This is a first report on college men’s centers. Thirty other schools have been approached to consider implementing a center on the Wagner model, which can easily be adapted for colleges and universities in Australia and other countries.
A faculty member identifies himself as a mentor for the men at his institution. There is at least one such person on every campus just waiting to step out of the shadows and serve in this role. He is known individually to a small group of college students as their instructor or academic advisor. I like to think of him as the axel of a wheel to which a few spokes become attached, just enough to make the wheel roll. Each spoke becomes a spokesman for the forming group. Now known to each other, they invite their friends and the core group grows.
The faculty mentor gains the support of a visionary president. This is an important person, since he or she serves as a link to the institution’s administration and board of trustees. The president will be rewarded by increasing enrollments and attention to the institution in the media. His male students will begin to become engaged once again in the life of the institution.
A men’s group meets weekly for discussion. When funding becomes available, so does food! One of the young men takes on the role of managing the schedule of meetings. The faculty mentor meets individually with members of the cohort, but the group itself provides its own essential leadership. That is crucial. The mentor serves as an advisor and official link to the business office when a funding source becomes available.
In establishing a men’s center, the mentor works with the school’s development and alumni relations offices to identify alumni/ae who would likely be in a position to fund the center for a two-year start-up period. The center is named after the benefactor, if that is agreeable to him. There will always be alumni with a son of college age or younger who are concerned about the situation for men on college campuses. A target amount for a two-year period is $4,000 per academic year for a core group of 10 to 12 members.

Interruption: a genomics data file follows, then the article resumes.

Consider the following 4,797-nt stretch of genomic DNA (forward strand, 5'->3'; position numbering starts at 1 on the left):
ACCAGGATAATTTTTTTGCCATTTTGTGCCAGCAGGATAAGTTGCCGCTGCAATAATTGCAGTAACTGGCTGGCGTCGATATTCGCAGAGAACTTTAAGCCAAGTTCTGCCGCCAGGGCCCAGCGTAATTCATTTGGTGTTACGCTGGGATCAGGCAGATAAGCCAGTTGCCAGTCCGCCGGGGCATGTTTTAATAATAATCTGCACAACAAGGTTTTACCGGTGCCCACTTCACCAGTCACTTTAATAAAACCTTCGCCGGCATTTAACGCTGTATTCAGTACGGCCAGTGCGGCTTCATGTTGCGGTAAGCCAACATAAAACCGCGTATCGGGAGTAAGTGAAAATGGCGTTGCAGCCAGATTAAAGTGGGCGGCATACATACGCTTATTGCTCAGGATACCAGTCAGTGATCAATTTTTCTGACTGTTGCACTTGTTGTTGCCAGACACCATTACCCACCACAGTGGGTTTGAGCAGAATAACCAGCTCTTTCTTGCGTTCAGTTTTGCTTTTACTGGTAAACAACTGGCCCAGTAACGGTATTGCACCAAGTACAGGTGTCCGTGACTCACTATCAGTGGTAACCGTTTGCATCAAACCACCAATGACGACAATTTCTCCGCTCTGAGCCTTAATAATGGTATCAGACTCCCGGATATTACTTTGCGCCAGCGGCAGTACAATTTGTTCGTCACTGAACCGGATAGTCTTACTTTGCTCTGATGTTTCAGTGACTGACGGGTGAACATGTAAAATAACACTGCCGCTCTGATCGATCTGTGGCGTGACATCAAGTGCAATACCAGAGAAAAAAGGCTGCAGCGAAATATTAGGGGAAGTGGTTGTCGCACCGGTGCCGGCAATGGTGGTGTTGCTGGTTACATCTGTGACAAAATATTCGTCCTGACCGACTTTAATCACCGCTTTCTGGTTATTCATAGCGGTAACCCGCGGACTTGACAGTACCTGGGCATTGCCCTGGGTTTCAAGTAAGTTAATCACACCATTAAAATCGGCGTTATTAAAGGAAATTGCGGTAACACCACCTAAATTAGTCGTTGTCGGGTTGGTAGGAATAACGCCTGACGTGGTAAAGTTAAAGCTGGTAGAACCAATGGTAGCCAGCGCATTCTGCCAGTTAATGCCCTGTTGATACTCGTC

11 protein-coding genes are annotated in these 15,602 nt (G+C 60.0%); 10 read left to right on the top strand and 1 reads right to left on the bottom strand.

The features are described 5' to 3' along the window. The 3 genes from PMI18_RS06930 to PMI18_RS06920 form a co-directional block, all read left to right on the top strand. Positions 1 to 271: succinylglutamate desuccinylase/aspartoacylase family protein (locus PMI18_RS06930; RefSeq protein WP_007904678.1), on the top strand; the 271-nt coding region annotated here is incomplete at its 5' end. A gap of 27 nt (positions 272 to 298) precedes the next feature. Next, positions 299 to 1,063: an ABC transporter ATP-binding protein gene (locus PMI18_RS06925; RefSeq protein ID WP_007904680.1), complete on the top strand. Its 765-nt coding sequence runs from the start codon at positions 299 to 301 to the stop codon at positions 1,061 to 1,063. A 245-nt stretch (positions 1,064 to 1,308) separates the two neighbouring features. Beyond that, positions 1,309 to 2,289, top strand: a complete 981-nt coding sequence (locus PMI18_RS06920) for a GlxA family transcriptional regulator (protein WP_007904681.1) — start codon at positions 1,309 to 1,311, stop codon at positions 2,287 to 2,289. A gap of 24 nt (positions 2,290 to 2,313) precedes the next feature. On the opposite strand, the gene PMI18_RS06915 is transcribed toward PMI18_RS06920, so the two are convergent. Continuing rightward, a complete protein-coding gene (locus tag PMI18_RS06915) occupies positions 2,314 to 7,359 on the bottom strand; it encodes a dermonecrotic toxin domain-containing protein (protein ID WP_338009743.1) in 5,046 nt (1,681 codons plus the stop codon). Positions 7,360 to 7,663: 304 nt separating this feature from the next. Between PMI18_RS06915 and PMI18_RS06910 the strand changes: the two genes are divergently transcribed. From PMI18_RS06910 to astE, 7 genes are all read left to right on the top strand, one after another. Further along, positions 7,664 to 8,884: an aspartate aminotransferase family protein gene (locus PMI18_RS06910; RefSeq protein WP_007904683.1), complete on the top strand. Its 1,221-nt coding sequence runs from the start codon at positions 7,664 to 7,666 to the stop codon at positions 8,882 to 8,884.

Featuring the initiative in the institution’s alumni/ae quarterly bulletin is effective in reaching out for further support. Coverage by local newspapers helps. Notifying local public political figures about the center’s existence is important. The biggest surprise will be that most people are simply not aware of the situation for young males as it is. Educating the public is a service to the community—campus-wide, local, regional and even national.
The tide is beginning to roll in for boys and men. If you know a faculty member at a college who once made a difference in your life, contact him and invite him to be a mentor at your alma mater. Ask about the ratio of males to females now enrolled there. Encourage him to found a men’s center.
If you have a son or grandson at college, ask him about his life there. He will have stories to tell about feelings of disengagement, even alienation from campus life. He may be among the few males on campus who are still participating in campus life—most likely in sports or music—but you will hear that most of his male friends are not involved. Ask him to identify a faculty member who is willing to work to establish a men’s center. He will know such a person. There are teachers who stand out as being male-positive in their classes and on campus.
If you are on the faculty or staff at a college or university, bring this idea to your colleagues’ attention. Many have been wading in the slack water, sensing what is coming to pass and waiting for news of others’ interest in how boys and men are faring, but hesitant to move what may have seemed to be against the current. In every case, it will be a challenging and rewarding experience. A lot is at stake here.
Next in this series, a description of the activities of the Men’s Center at Wagner College, in New York.